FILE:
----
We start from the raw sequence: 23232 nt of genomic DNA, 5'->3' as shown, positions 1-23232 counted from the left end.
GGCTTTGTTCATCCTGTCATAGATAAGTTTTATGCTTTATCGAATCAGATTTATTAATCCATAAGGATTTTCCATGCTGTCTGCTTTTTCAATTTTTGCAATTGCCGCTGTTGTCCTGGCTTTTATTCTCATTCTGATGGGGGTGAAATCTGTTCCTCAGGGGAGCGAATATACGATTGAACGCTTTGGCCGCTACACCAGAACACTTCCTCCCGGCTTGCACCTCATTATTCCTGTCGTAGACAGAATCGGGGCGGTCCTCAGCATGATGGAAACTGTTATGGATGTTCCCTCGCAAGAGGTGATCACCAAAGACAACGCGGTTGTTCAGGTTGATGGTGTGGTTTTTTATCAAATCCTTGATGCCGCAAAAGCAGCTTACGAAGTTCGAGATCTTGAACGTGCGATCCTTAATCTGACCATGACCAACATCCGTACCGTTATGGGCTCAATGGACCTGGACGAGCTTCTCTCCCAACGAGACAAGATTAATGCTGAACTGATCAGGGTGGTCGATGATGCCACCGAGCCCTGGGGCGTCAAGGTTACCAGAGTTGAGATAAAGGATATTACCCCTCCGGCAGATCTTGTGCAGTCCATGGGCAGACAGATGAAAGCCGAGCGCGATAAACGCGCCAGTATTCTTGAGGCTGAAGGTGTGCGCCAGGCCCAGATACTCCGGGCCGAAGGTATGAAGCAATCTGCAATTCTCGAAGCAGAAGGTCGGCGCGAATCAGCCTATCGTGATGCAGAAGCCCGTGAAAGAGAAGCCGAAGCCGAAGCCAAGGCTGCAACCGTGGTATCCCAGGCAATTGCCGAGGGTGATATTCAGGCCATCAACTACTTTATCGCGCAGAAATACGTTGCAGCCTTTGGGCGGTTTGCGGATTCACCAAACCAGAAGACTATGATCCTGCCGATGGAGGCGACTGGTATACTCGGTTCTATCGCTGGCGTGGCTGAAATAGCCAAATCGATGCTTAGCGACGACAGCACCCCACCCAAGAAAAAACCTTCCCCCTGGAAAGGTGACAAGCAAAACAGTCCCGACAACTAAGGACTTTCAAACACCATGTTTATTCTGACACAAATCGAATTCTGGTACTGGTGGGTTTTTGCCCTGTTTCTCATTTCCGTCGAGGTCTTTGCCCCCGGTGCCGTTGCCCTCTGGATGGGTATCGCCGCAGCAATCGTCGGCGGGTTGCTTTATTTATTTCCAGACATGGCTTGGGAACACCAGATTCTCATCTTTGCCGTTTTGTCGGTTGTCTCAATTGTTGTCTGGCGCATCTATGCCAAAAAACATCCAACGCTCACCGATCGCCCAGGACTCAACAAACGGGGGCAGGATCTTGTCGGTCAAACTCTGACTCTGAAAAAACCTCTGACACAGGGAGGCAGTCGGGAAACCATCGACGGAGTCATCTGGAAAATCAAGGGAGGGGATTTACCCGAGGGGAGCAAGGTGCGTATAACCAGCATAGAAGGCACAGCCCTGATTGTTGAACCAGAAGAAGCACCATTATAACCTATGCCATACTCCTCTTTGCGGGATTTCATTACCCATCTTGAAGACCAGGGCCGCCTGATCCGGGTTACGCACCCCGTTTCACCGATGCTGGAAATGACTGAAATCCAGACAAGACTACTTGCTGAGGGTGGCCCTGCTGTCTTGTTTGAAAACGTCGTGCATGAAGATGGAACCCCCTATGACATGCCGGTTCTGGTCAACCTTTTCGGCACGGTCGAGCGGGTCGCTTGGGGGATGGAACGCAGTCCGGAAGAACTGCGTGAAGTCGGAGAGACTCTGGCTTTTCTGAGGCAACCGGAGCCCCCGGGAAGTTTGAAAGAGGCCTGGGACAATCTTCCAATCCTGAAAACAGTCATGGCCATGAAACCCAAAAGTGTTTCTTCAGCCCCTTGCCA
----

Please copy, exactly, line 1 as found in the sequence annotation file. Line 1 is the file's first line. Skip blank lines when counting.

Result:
We start from the raw sequence: 23232 nt of genomic DNA, 5'->3' as shown, positions 1-23232 counted from the left end.